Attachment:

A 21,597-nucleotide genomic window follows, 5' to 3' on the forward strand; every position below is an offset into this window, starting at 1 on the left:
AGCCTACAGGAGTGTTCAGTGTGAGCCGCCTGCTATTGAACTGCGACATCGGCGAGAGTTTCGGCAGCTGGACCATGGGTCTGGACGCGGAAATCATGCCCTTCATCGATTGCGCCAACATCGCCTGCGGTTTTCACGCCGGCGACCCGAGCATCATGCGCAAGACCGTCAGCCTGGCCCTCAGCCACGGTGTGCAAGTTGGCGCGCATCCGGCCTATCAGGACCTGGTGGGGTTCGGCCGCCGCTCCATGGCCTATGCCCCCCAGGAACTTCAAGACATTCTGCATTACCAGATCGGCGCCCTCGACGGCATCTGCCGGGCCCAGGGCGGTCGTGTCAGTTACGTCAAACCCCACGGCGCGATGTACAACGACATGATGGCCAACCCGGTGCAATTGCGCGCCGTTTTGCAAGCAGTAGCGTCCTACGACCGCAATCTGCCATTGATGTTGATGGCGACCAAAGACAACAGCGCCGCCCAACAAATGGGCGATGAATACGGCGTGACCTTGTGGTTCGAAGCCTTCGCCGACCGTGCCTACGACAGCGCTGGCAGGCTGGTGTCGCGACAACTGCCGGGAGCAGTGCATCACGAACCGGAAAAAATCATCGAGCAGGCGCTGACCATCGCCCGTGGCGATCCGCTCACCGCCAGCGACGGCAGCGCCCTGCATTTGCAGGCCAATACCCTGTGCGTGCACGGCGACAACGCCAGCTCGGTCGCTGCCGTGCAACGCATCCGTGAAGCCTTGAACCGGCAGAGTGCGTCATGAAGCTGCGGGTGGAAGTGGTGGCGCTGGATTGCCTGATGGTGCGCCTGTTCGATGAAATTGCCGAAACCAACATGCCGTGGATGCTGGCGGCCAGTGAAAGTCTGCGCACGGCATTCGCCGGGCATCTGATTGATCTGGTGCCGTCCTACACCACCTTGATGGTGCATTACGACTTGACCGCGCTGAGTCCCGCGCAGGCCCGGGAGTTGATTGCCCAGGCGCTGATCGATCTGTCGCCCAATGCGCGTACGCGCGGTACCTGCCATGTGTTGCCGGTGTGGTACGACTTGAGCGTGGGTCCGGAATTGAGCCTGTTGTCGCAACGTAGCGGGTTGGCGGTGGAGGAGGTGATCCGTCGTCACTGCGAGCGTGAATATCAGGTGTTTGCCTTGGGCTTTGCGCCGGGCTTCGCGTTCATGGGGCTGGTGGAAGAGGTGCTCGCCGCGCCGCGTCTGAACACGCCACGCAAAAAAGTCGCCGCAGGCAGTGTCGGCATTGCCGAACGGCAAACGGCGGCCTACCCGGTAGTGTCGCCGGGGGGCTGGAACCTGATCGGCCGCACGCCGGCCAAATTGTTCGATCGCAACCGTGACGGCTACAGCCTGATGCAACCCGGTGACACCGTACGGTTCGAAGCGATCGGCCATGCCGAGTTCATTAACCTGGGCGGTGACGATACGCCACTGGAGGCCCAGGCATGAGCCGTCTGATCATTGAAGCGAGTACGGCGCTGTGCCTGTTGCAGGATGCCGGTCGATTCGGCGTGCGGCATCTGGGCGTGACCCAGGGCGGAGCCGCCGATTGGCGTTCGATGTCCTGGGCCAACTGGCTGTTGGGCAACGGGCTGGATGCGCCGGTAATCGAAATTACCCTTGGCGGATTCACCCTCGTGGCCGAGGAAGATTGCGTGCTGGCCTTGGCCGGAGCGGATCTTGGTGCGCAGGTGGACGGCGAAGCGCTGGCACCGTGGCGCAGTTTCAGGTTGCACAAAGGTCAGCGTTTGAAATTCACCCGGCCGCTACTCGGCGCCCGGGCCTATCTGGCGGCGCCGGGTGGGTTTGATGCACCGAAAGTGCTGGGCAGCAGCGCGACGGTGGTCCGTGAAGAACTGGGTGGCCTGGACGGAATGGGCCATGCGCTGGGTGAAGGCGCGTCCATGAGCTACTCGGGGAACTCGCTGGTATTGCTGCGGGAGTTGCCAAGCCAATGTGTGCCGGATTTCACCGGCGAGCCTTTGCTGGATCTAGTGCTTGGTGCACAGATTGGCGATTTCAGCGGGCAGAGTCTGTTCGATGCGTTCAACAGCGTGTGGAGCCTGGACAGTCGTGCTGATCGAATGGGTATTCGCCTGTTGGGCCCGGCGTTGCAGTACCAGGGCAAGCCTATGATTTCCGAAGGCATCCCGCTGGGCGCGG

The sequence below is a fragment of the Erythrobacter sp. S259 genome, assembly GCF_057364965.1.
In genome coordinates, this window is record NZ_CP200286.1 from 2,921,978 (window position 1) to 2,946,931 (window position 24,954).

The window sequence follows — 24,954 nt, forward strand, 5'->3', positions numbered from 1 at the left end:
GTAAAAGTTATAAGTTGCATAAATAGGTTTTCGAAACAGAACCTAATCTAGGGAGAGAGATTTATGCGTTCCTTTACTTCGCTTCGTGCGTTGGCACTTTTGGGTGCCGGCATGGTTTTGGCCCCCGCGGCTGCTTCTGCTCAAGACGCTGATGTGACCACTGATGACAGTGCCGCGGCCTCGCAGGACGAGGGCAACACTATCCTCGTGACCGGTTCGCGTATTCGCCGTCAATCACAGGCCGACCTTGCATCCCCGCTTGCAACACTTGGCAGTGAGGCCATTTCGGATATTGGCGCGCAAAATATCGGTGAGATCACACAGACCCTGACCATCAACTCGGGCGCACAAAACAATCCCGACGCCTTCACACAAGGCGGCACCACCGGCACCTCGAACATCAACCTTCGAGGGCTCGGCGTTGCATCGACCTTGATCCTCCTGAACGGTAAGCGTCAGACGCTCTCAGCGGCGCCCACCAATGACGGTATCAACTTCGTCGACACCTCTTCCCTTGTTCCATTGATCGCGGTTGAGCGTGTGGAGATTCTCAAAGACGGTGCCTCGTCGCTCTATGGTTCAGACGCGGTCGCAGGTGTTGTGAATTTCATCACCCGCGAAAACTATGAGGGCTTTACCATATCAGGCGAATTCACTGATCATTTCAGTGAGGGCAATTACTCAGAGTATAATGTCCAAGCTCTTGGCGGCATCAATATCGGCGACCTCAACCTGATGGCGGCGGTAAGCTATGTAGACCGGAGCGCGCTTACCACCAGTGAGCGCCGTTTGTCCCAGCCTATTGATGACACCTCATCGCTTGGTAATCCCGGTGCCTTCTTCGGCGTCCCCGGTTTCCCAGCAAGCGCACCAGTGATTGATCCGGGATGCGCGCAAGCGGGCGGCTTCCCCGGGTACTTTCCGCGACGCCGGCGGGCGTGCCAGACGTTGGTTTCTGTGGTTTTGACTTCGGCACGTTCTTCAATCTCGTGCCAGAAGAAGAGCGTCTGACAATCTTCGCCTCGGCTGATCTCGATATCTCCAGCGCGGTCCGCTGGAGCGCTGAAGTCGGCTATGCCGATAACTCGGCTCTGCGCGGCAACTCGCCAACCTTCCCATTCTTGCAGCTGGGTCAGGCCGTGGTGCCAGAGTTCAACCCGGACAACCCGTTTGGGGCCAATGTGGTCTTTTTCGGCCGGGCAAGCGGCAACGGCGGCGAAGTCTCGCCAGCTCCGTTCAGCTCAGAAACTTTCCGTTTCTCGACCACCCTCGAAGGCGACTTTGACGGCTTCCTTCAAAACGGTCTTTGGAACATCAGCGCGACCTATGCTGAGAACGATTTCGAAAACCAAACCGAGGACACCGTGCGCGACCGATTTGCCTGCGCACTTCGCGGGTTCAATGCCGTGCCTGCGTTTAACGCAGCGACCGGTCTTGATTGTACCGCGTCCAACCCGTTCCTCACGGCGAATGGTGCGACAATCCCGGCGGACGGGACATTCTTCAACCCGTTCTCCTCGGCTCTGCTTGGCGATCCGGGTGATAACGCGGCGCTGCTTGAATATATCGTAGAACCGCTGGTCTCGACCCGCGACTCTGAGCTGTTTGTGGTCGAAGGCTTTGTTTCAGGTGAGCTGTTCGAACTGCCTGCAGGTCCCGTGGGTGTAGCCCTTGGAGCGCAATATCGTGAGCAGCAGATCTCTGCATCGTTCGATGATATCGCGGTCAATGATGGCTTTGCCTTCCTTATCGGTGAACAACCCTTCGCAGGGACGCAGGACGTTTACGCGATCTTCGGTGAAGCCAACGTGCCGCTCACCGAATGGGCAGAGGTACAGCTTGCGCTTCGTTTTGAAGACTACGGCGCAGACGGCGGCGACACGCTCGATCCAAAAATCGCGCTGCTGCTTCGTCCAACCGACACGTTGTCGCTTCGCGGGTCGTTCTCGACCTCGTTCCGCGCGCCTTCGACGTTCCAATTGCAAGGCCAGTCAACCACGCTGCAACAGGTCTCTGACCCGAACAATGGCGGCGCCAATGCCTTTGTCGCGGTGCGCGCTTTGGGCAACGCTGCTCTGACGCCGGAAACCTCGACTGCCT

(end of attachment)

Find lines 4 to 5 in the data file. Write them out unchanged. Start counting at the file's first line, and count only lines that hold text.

In genome coordinates, this window is record NZ_CP200286.1 from 2,921,978 (window position 1) to 2,946,931 (window position 24,954).

The window sequence follows — 24,954 nt, forward strand, 5'->3', positions numbered from 1 at the left end: